Bad Government is a Global Problem
From our Swindon Correspondent:
A series of debacles over a €808,000 state-of-the-art Komori printer has this week left officials red-faced, triggered an inquiry and prompted jokes about monster ink.
After the machine, measuring 2.1 metres high by 1.9 metres wide, arrived in Ireland last December officials at the legislature, the Oireachtas, discovered it did not fit into the building.
OK, mistakes happen.
They could not return it to the UK manufacturer because the contract had already been signed. So they moved it to an industrial estate until September, paying storage fees, while builders tore down walls and embedded structural steel to create more height clearance at Kildare House, racking up €236,000 in additional costs.
And that’s just funny
The printer is now installed but idle because of an industrial relations dispute. According to the Irish Times, Oireachtas staff refuse to operate it, saying they need training and a pay rise, and in any case IT colleagues are reluctant to grant it server permissions, meaning it cannot run.
Now we’re really at home to Mr Cockup, though. Unionised labour, of which government has plenty, tend to get picky about this sort of thing. They might have been trained on the BZ23-A, but this is the BZ-23B, so we’d better get a nice day drinking tea in a country house while someone trains us on the BZ-23B. You make sure that you’ve got these people on board before you spend the money. You make sure IT are happy before you spend the money.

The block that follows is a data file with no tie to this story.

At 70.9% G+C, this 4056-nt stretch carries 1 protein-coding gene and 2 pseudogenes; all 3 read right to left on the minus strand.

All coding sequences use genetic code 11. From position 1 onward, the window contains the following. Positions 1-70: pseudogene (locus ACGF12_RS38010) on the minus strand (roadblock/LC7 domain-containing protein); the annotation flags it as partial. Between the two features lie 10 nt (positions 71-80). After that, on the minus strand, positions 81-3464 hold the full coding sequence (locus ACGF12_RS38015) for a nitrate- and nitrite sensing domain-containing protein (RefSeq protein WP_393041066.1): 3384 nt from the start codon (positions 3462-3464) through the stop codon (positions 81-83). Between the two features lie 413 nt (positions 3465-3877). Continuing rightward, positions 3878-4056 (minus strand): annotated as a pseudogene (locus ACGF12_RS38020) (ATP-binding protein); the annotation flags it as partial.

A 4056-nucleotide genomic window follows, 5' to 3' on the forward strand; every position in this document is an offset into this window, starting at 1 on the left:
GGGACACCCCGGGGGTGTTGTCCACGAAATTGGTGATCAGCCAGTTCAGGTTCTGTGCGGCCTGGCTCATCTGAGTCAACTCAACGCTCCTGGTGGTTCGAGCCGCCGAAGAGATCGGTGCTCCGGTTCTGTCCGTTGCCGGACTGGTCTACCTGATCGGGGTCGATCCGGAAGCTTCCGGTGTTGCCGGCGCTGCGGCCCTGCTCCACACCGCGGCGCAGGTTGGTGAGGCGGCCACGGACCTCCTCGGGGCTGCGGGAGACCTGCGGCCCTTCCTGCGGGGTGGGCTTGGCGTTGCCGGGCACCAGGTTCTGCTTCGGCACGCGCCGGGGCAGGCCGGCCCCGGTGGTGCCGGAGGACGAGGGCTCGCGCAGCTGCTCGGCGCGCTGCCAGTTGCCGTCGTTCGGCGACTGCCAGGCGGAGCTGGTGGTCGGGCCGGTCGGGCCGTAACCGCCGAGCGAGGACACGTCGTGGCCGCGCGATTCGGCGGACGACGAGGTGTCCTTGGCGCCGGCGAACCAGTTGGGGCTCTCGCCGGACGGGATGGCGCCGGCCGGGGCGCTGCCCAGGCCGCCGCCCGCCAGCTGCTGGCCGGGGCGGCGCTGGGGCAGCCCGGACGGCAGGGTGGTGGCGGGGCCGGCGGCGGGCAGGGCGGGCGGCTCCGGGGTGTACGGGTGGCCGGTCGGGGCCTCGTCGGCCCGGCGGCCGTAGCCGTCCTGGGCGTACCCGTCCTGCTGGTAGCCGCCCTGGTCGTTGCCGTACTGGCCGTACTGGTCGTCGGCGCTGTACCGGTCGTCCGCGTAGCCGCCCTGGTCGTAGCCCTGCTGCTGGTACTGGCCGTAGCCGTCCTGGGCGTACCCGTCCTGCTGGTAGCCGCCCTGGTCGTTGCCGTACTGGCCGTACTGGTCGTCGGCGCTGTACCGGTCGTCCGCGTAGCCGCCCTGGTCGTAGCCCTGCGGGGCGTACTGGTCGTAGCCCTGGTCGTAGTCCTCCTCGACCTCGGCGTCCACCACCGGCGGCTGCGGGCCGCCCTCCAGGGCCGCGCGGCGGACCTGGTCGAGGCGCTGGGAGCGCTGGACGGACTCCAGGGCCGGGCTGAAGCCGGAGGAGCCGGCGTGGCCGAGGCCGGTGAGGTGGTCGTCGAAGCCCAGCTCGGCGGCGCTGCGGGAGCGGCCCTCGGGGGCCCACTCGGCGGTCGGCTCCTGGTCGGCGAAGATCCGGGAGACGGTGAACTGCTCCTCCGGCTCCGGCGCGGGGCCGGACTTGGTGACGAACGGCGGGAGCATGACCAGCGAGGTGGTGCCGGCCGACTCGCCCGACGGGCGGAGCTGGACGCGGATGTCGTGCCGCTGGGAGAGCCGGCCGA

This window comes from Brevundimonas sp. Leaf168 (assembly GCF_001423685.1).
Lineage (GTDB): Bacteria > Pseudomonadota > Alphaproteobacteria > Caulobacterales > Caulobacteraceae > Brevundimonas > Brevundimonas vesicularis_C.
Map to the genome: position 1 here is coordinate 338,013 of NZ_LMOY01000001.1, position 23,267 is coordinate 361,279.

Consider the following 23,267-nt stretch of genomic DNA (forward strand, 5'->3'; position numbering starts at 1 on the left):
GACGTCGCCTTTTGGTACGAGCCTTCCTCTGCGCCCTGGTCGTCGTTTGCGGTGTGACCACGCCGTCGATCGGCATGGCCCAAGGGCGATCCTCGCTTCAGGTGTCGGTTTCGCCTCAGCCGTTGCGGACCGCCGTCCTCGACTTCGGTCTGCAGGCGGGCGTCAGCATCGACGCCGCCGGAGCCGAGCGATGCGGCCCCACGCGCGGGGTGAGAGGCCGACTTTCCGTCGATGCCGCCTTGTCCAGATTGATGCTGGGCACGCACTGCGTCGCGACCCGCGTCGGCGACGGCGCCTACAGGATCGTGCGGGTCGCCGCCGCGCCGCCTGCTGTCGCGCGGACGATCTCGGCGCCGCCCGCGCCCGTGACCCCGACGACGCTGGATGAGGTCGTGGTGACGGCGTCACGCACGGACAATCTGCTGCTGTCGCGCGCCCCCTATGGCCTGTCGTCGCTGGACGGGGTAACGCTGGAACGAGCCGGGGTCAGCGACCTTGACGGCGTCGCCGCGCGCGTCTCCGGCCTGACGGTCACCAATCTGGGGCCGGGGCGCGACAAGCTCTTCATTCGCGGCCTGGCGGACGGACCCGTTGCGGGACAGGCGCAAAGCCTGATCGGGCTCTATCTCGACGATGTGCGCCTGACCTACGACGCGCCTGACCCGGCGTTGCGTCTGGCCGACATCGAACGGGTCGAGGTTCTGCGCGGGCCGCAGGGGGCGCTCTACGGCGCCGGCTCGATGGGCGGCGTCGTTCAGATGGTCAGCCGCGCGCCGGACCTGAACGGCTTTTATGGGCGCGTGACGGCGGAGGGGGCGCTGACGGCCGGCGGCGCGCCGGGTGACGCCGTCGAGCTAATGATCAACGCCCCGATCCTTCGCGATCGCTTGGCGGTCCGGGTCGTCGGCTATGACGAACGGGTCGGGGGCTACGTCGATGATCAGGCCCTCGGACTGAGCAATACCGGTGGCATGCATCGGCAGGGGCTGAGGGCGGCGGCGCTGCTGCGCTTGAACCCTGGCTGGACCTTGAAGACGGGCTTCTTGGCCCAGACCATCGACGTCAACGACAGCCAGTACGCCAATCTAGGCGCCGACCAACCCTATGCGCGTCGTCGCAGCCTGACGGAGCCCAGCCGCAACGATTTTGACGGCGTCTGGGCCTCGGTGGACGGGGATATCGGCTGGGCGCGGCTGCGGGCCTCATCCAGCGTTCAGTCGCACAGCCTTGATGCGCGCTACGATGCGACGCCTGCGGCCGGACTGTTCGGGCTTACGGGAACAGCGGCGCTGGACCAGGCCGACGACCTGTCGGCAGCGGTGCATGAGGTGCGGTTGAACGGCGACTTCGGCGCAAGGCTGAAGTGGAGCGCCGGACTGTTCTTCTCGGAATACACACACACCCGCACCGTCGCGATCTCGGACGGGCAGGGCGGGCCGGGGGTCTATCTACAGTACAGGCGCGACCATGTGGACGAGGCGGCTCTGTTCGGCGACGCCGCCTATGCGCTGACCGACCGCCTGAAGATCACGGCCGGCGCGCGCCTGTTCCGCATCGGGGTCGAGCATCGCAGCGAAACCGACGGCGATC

But I am wondering why the Irish government is doing this at all.
Nearly 20 years ago, I used to work for a company that printed bills by the million. All sorts of companies: mobile phones, mail order computer stuff, farming supplies. There’s various general expertise that applies to all of that, from outputting the mail for sorting to save postage, to how to do bulk mailing, to how to generate proofs for customer checking. Oh, and ordering and installing printers.
Clients would send files over the wire to us, we’d run some proofs, get them signed and then print out their stuff. We knew how to do all this stuff, and also, if something went wrong, we were fast to fix it because it was something we did every day.
The thing with doing anything yourself is expertise and specialisation. If you’re only buying a printer every 5 years, you aren’t learning all the problems with buying a printer. If you’re running the printer, you have to train your own team. And that’s aside from probably having to spend out on something that will sit idle most of the time.
It’s the same problem with all big government. Getting the NHS doing more of its own stuff sounds like it’ll be cheaper than using a load of profit-making businesses, but the profit-making businesses know what they’re doing.